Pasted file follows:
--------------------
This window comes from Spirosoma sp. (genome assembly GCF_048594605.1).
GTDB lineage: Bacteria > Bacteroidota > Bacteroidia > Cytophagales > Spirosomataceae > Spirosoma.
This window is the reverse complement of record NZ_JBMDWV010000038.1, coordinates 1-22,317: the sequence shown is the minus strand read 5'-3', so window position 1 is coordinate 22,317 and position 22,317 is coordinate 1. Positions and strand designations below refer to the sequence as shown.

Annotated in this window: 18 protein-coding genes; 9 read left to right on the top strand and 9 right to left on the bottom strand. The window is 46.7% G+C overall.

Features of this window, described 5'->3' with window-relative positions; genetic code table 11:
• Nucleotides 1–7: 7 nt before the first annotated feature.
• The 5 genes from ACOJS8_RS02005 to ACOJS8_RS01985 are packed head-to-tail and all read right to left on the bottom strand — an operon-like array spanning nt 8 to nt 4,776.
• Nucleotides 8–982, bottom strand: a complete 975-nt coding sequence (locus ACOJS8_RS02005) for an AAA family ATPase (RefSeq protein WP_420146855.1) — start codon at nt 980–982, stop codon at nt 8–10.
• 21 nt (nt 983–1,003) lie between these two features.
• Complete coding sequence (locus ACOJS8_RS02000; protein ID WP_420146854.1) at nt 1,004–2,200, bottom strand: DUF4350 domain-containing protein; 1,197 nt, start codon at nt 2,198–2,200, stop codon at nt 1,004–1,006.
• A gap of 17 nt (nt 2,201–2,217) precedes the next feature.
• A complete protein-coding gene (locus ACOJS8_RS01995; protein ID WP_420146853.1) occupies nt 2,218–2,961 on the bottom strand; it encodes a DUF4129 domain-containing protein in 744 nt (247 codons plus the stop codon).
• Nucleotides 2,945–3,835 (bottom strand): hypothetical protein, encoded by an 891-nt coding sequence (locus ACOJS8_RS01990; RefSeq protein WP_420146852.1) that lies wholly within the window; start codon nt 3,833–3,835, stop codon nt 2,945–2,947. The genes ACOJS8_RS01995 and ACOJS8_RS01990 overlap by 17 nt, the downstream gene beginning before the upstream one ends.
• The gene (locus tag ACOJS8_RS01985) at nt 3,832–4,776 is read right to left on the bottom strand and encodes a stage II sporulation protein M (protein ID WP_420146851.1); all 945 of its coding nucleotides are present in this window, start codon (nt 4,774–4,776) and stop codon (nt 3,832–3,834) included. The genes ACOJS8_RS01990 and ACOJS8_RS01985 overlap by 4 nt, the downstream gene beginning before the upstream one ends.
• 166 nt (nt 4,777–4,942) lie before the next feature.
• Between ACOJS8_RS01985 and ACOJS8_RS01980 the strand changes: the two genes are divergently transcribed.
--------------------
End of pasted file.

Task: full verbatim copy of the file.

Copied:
This window comes from Spirosoma sp. (genome assembly GCF_048594605.1).
GTDB lineage: Bacteria > Bacteroidota > Bacteroidia > Cytophagales > Spirosomataceae > Spirosoma.
This window is the reverse complement of record NZ_JBMDWV010000038.1, coordinates 1-22,317: the sequence shown is the minus strand read 5'-3', so window position 1 is coordinate 22,317 and position 22,317 is coordinate 1. Positions and strand designations below refer to the sequence as shown.

Annotated in this window: 18 protein-coding genes; 9 read left to right on the top strand and 9 right to left on the bottom strand. The window is 46.7% G+C overall.

Features of this window, described 5'->3' with window-relative positions; genetic code table 11:
• Nucleotides 1–7: 7 nt before the first annotated feature.
• The 5 genes from ACOJS8_RS02005 to ACOJS8_RS01985 are packed head-to-tail and all read right to left on the bottom strand — an operon-like array spanning nt 8 to nt 4,776.
• Nucleotides 8–982, bottom strand: a complete 975-nt coding sequence (locus ACOJS8_RS02005) for an AAA family ATPase (RefSeq protein WP_420146855.1) — start codon at nt 980–982, stop codon at nt 8–10.
• 21 nt (nt 983–1,003) lie between these two features.
• Complete coding sequence (locus ACOJS8_RS02000; protein ID WP_420146854.1) at nt 1,004–2,200, bottom strand: DUF4350 domain-containing protein; 1,197 nt, start codon at nt 2,198–2,200, stop codon at nt 1,004–1,006.
• A gap of 17 nt (nt 2,201–2,217) precedes the next feature.
• A complete protein-coding gene (locus ACOJS8_RS01995; protein ID WP_420146853.1) occupies nt 2,218–2,961 on the bottom strand; it encodes a DUF4129 domain-containing protein in 744 nt (247 codons plus the stop codon).
• Nucleotides 2,945–3,835 (bottom strand): hypothetical protein, encoded by an 891-nt coding sequence (locus ACOJS8_RS01990; RefSeq protein WP_420146852.1) that lies wholly within the window; start codon nt 3,833–3,835, stop codon nt 2,945–2,947. The genes ACOJS8_RS01995 and ACOJS8_RS01990 overlap by 17 nt, the downstream gene beginning before the upstream one ends.
• The gene (locus tag ACOJS8_RS01985) at nt 3,832–4,776 is read right to left on the bottom strand and encodes a stage II sporulation protein M (protein ID WP_420146851.1); all 945 of its coding nucleotides are present in this window, start codon (nt 4,774–4,776) and stop codon (nt 3,832–3,834) included. The genes ACOJS8_RS01990 and ACOJS8_RS01985 overlap by 4 nt, the downstream gene beginning before the upstream one ends.
• 166 nt (nt 4,777–4,942) lie before the next feature.
• Between ACOJS8_RS01985 and ACOJS8_RS01980 the strand changes: the two genes are divergently transcribed.